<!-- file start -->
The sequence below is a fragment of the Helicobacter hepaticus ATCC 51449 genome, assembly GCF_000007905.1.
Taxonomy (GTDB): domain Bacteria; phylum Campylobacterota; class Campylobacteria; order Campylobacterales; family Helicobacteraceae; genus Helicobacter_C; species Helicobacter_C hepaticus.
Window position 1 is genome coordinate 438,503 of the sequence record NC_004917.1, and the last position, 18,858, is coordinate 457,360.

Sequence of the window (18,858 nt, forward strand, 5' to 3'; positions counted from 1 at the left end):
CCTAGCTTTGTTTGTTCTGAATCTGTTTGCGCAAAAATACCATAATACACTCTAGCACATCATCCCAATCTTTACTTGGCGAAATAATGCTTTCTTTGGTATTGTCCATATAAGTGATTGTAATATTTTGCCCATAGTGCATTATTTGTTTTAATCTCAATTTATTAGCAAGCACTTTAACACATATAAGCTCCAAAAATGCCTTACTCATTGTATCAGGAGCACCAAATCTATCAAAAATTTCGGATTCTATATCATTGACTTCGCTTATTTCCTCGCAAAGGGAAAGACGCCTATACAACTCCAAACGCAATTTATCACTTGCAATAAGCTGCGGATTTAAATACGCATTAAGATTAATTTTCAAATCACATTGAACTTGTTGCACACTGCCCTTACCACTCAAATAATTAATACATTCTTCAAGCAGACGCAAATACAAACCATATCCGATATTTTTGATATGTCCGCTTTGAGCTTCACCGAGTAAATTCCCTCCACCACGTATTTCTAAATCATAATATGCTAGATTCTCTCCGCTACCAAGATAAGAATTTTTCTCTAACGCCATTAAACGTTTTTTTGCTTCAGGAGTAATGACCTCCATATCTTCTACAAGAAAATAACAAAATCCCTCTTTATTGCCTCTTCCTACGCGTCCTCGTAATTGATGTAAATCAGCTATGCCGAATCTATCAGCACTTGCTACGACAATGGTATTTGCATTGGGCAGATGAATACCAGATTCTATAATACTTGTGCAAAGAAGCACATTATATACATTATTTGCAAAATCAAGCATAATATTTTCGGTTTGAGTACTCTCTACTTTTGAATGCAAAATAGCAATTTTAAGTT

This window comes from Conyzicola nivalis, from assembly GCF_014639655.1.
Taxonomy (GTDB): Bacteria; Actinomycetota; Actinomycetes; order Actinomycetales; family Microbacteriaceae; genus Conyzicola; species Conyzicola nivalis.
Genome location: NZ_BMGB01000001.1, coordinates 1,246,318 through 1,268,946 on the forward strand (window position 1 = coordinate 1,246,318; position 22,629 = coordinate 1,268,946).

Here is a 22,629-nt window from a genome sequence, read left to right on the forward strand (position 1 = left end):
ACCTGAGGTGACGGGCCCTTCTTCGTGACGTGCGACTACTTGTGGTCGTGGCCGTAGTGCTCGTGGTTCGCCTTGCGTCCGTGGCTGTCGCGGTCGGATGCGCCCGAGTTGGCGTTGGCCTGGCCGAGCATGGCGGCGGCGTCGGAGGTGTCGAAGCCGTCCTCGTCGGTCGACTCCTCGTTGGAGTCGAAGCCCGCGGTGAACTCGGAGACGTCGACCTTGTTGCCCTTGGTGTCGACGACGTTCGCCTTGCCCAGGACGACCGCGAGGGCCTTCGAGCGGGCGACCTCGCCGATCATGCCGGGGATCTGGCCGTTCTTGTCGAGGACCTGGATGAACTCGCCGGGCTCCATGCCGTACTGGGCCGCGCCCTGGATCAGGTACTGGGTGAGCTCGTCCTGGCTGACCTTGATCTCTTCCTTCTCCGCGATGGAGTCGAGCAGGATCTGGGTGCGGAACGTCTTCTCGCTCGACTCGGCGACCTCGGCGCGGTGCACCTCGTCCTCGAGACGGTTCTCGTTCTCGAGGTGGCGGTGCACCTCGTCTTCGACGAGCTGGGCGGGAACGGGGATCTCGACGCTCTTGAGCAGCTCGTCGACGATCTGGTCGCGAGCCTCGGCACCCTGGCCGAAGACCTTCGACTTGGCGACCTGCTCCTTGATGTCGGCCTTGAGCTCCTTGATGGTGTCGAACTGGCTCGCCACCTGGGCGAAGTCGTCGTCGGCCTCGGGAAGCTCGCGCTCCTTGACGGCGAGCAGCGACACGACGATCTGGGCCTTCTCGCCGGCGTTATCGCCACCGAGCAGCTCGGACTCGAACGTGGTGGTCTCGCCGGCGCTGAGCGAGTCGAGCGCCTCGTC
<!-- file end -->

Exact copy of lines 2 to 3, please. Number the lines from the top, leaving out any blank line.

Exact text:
Taxonomy (GTDB): domain Bacteria; phylum Campylobacterota; class Campylobacteria; order Campylobacterales; family Helicobacteraceae; genus Helicobacter_C; species Helicobacter_C hepaticus.
Window position 1 is genome coordinate 438,503 of the sequence record NC_004917.1, and the last position, 18,858, is coordinate 457,360.